5 Trends for Internal Comms in 2023
It feels like only a few weeks ago I was writing something like this for 2022. But my blog log tells me that it was, indeed, a full year ago. Who knew? Time really does fly when you’re having fun helping people with their internal comms!
So, here are five trends that we believe will shape Internal Comms in 2023.
1. Reducing complexity
With many workforces more dispersed, and work patterns more varied than ever before, many companies have turned to numerous platforms, channels, and services to help them get their messages out to all of their people, regardless of role, shift pattern and location.
On top of this, key strategies continue to expand and diversify, and business priorities can vary from department to department. The number and scope of topics seem to grow on an almost daily basis. It can also sometimes seem that business priorities and the comms they generate must compete with equally important messages around support and wellbeing, rather than snuggling up alongside them.
Information overload needs to be avoided for the sanity of our workers, and to ensure that those fundamental messages are landing as intended.
And so, we think that, for some, 2023 will see a simplification in channels and messaging. This is not to say that multiple channels aren’t needed. In many cases, they really are. Non-wired colleagues must have easy access to critical comms, just as their desk-based colleagues do. And opposing shift patterns should never be a barrier to effective comms.
A health check of your current comms offering is the best way to see where you’re really at. And going external for this is best if you’re to completely avoid (unconscious) bias or favour. It may be that a channel is now redundant, or that two or three can be replaced with one newer, smarter platform. It may be that a ‘newsroom’ approach will work better, bringing channels together and simplifying the output for your people. But, if you haven’t audited your comms for a while, this process is almost certainly necessary.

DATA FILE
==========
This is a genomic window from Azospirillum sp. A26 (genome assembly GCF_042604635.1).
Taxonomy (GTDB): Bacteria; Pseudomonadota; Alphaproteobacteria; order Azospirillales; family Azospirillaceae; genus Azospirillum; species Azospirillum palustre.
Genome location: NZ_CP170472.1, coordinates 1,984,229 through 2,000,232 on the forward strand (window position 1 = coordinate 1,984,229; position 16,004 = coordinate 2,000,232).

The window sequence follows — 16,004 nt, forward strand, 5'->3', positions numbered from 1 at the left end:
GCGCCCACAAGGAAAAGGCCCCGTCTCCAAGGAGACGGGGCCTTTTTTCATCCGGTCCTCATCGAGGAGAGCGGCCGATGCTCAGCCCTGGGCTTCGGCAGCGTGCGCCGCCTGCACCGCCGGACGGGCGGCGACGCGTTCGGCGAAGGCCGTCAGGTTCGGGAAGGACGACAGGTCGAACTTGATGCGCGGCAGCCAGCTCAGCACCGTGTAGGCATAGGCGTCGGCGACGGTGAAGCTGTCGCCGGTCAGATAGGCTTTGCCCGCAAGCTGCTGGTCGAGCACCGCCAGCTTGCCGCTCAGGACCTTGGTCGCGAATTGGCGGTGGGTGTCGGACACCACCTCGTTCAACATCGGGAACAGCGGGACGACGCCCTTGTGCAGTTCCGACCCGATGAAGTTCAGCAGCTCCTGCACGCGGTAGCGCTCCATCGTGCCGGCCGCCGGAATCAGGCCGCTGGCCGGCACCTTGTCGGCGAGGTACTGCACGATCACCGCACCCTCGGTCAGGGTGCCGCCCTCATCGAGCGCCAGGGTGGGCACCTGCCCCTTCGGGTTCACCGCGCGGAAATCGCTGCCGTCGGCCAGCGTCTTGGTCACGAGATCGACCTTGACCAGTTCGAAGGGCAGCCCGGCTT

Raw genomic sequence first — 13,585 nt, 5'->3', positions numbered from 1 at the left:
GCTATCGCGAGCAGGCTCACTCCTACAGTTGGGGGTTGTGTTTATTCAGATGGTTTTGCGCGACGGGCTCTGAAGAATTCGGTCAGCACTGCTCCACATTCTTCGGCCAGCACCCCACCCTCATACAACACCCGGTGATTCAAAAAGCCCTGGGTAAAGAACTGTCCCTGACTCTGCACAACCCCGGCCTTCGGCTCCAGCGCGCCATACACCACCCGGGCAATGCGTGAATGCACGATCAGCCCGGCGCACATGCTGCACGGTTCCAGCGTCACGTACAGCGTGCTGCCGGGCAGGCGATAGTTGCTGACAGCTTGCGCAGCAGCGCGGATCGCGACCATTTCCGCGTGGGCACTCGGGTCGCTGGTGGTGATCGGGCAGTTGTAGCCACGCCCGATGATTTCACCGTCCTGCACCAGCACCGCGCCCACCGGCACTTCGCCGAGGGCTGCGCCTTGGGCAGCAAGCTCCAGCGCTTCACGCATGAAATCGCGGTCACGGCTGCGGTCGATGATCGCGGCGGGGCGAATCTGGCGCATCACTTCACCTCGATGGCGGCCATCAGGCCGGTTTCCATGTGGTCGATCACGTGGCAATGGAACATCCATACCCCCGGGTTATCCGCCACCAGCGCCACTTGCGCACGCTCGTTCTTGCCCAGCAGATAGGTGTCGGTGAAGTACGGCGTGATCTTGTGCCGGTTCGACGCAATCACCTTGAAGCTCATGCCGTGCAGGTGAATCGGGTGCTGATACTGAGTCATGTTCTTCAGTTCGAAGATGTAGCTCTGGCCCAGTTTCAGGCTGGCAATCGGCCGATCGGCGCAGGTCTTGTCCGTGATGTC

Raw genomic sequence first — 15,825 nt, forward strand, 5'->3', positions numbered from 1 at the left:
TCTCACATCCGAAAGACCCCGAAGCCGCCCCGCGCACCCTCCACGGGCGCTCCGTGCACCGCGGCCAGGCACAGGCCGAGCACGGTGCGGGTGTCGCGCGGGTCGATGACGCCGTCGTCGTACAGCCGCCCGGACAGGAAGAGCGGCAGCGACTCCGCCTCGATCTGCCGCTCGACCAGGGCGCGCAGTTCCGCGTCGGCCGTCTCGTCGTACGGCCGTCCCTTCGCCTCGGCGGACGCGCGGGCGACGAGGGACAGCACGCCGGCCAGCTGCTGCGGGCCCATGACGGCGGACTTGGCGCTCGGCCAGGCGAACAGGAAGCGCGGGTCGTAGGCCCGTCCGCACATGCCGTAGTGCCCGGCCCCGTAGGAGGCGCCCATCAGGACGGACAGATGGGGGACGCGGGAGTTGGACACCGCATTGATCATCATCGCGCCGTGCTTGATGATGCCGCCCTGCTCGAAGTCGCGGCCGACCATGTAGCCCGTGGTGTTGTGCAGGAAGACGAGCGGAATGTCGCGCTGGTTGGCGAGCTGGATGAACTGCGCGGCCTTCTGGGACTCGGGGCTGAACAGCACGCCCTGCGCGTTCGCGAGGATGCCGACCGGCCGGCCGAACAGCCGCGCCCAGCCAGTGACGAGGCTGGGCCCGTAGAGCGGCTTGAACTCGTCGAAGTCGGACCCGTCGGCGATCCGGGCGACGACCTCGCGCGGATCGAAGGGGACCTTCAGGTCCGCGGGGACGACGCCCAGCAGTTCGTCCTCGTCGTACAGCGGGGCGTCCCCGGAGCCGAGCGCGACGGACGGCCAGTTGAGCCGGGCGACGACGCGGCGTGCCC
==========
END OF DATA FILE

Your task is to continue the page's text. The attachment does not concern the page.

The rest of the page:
2. Mental health will remain a key focus
It would be lovely to start the new year with a reset. A switch-off-and-on-again. But world affairs, warring nations, and spiralling costs do not respect such time boundaries. The news is no better now than it was six months ago, and the impact it is having on us all should not be underestimated. The current cost of living crisisand the state of the NHS are never far from the headlines, and are two stories that weigh particularly heavily on most of us.
Add in work pressures (be they tight deadlines, tight budgets, additional responsibilities or shifting priorities) and people can easily feel overwhelmed. Employee burnout is very real and is to be avoided at all costs.
Communicators need to continue to share the positive and uplifting stories, and comms channels remain an ideal resource for sharing resources and offering support whilst reinforcing the importance of everyone looking after their own mental health. There should be no taboos about mental health (and its relative fragility) in 2023. Other practices, such as giving deliberate breaks from internal comms to let our audiences catch their breath, and ensuring comms are properly targeted so we’re not bombarding people with stuff they don’t need to worry about are advisable.
Some employees may need reminding that it’s OK to switch off their digital channels for a short while, especially if they have a task that needs undivided attention, or a deadline is looming. If you share calendars at work, block these breaks out visibly so that anyone with access can see that you are offline for two hours to complete a task.